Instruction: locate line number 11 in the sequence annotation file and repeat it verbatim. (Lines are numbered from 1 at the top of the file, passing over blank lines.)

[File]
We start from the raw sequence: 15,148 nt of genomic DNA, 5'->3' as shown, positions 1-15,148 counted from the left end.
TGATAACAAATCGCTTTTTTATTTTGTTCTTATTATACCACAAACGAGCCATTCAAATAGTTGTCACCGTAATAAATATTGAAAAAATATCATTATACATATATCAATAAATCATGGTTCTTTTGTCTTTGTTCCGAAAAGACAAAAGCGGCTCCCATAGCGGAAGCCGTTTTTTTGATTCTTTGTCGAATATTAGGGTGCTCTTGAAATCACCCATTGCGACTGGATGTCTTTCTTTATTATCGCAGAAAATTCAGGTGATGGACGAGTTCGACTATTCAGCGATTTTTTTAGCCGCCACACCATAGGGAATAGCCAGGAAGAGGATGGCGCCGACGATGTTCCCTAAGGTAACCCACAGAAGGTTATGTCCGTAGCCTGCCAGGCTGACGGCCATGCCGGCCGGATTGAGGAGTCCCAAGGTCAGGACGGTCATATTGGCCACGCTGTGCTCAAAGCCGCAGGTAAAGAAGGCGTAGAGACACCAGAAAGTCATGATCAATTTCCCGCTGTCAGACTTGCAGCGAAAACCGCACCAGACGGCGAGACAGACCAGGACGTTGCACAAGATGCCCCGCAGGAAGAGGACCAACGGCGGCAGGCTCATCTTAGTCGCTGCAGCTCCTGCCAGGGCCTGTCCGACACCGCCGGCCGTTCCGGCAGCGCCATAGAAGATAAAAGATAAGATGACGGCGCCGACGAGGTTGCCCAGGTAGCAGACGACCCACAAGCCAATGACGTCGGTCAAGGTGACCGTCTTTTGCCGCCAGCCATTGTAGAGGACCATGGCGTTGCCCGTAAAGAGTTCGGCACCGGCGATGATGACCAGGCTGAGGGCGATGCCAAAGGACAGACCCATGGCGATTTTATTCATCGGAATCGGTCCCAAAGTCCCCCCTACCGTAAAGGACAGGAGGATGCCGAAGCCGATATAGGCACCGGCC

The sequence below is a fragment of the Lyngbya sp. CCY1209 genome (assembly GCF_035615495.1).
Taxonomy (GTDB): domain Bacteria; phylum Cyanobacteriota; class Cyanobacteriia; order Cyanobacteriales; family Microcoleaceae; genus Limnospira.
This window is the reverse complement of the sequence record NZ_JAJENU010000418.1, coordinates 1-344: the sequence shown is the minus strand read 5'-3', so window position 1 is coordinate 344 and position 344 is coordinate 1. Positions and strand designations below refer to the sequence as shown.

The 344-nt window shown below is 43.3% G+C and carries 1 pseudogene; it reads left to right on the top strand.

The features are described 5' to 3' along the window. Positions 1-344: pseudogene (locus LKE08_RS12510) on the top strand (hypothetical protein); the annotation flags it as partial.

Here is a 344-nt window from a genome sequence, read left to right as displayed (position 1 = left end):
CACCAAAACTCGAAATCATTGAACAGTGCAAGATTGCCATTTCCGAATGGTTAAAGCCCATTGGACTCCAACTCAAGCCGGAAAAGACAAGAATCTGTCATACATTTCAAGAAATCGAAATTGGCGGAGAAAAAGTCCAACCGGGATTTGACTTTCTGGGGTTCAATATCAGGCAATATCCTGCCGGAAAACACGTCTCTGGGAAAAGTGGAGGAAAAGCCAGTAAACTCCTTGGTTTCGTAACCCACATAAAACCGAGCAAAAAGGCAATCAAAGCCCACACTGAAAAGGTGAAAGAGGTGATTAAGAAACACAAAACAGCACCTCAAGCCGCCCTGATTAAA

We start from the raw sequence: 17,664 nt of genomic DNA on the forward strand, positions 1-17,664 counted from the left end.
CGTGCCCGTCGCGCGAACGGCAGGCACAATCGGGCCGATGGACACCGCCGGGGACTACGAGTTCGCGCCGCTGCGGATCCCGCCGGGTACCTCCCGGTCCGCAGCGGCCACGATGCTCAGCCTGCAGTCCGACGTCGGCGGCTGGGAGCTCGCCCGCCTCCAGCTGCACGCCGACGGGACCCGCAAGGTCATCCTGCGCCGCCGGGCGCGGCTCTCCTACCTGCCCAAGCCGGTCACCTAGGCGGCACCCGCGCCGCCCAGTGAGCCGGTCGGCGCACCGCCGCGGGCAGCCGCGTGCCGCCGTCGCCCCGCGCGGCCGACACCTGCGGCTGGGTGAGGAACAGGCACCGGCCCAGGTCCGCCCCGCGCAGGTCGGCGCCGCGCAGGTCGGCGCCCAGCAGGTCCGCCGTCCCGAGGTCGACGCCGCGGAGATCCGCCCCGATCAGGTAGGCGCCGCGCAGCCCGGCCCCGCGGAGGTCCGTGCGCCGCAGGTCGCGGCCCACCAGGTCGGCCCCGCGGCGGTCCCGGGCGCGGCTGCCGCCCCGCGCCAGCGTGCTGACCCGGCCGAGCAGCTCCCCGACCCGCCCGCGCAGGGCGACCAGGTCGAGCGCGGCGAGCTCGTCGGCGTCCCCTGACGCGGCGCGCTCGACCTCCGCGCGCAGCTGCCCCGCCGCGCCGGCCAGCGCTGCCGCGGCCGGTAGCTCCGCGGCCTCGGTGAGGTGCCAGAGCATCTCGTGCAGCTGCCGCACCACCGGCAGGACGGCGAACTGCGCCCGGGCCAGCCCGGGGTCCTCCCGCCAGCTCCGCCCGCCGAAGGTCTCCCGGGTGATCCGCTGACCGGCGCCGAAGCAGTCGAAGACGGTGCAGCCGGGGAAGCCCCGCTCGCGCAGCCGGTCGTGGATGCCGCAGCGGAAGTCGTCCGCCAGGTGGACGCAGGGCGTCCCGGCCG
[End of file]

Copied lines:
CGTGCCCGTCGCGCGAACGGCAGGCACAATCGGGCCGATGGACACCGCCGGGGACTACGAGTTCGCGCCGCTGCGGATCCCGCCGGGTACCTCCCGGTCCGCAGCGGCCACGATGCTCAGCCTGCAGTCCGACGTCGGCGGCTGGGAGCTCGCCCGCCTCCAGCTGCACGCCGACGGGACCCGCAAGGTCATCCTGCGCCGCCGGGCGCGGCTCTCCTACCTGCCCAAGCCGGTCACCTAGGCGGCACCCGCGCCGCCCAGTGAGCCGGTCGGCGCACCGCCGCGGGCAGCCGCGTGCCGCCGTCGCCCCGCGCGGCCGACACCTGCGGCTGGGTGAGGAACAGGCACCGGCCCAGGTCCGCCCCGCGCAGGTCGGCGCCGCGCAGGTCGGCGCCCAGCAGGTCCGCCGTCCCGAGGTCGACGCCGCGGAGATCCGCCCCGATCAGGTAGGCGCCGCGCAGCCCGGCCCCGCGGAGGTCCGTGCGCCGCAGGTCGCGGCCCACCAGGTCGGCCCCGCGGCGGTCCCGGGCGCGGCTGCCGCCCCGCGCCAGCGTGCTGACCCGGCCGAGCAGCTCCCCGACCCGCCCGCGCAGGGCGACCAGGTCGAGCGCGGCGAGCTCGTCGGCGTCCCCTGACGCGGCGCGCTCGACCTCCGCGCGCAGCTGCCCCGCCGCGCCGGCCAGCGCTGCCGCGGCCGGTAGCTCCGCGGCCTCGGTGAGGTGCCAGAGCATCTCGTGCAGCTGCCGCACCACCGGCAGGACGGCGAACTGCGCCCGGGCCAGCCCGGGGTCCTCCCGCCAGCTCCGCCCGCCGAAGGTCTCCCGGGTGATCCGCTGACCGGCGCCGAAGCAGTCGAAGACGGTGCAGCCGGGGAAGCCCCGCTCGCGCAGCCGGTCGTGGATGCCGCAGCGGAAGTCGTCCGCCAGGTGGACGCAGGGCGTCCCGGCCG